Compromised documents suggest the FBI is concerned that some people are using Ring or other smart bells to oversee the police.
Newspapers describe a 2017 incident in which someone remotely watched live footage of police preparing to issue a search warrant.
found online by The Intercept among the compromised documents.
Previously, privacy advocates raised concerns about sharing smart bell data with the police.
The compromised documents, collectively known as BlueLeaks, were stolen from over 250 police websites.
The document in question is a technical analysis bulletin, which offers an overview of the opportunities and challenges for the police from home security systems and smart doorbells.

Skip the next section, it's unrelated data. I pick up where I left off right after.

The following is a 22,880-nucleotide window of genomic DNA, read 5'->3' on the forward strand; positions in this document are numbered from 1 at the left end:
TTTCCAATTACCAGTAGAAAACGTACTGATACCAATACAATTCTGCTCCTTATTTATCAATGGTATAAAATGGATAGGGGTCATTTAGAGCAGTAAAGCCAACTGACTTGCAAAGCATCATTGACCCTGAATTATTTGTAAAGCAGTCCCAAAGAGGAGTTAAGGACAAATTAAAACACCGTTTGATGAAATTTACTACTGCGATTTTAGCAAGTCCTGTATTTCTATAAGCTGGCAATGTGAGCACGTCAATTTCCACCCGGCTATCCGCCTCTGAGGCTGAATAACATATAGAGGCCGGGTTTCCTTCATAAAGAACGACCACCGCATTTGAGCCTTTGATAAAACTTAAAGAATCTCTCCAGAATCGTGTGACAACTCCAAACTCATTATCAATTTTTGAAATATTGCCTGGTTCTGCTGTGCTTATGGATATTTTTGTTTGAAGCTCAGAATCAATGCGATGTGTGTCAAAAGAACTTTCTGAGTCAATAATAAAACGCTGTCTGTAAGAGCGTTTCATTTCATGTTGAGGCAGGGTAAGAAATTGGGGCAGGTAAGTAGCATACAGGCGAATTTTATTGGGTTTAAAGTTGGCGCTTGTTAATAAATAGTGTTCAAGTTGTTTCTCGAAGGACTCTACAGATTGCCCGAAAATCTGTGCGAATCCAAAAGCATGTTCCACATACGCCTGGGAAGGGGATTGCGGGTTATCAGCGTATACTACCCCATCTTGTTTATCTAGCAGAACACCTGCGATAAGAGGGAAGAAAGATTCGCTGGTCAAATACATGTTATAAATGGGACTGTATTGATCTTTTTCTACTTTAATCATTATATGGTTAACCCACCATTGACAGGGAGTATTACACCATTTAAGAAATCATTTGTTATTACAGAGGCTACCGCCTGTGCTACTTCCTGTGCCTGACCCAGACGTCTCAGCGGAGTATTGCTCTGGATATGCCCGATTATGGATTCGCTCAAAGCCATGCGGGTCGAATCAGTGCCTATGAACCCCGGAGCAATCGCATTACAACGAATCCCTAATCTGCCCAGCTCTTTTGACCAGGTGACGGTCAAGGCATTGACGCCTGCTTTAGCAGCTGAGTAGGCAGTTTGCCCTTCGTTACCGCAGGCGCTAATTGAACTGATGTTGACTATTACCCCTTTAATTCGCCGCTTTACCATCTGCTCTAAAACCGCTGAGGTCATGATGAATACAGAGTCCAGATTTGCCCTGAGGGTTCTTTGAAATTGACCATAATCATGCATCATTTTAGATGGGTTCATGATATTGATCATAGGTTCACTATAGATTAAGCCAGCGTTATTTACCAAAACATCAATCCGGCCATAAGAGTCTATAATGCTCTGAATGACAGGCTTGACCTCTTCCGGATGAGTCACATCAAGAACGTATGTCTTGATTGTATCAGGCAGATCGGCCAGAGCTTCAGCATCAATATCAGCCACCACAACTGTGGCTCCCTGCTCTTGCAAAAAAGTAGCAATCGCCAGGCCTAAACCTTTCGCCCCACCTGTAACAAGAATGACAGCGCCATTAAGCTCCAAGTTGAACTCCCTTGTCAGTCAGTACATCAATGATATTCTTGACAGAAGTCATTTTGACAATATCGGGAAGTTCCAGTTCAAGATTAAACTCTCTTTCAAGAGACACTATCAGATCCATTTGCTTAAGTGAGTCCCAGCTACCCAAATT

The 2017 incident describes how someone under investigation was able to “covertly monitor law enforcement activity while law enforcement was on site” and alert their neighbor and owner. It does not indicate the brand of the video door entry unit used.
Amazon’s Ring is one of the most popular, but there are a variety of companies that sell smart doorbells along with home surveillance kits.
It’s an interesting twist in the history of the smart doorbell. Previously there were doubts about the amount of information from private cameras shared with the police.
Last year, Amazon was criticized for partnering with at least 200 U.S. law enforcement agencies to enable surveillance via its Ring doorbells.
As part of the partnership, police officers can ask customers to share videos and information about crime in their areas.
At the time, the digital rights group Fight the Future said it “undermined our democratic process and fundamental civil liberties.”
In the UK, Wiltshire Police have created a database of smart private doorbells and security cameras, and residents are asked to register theirs.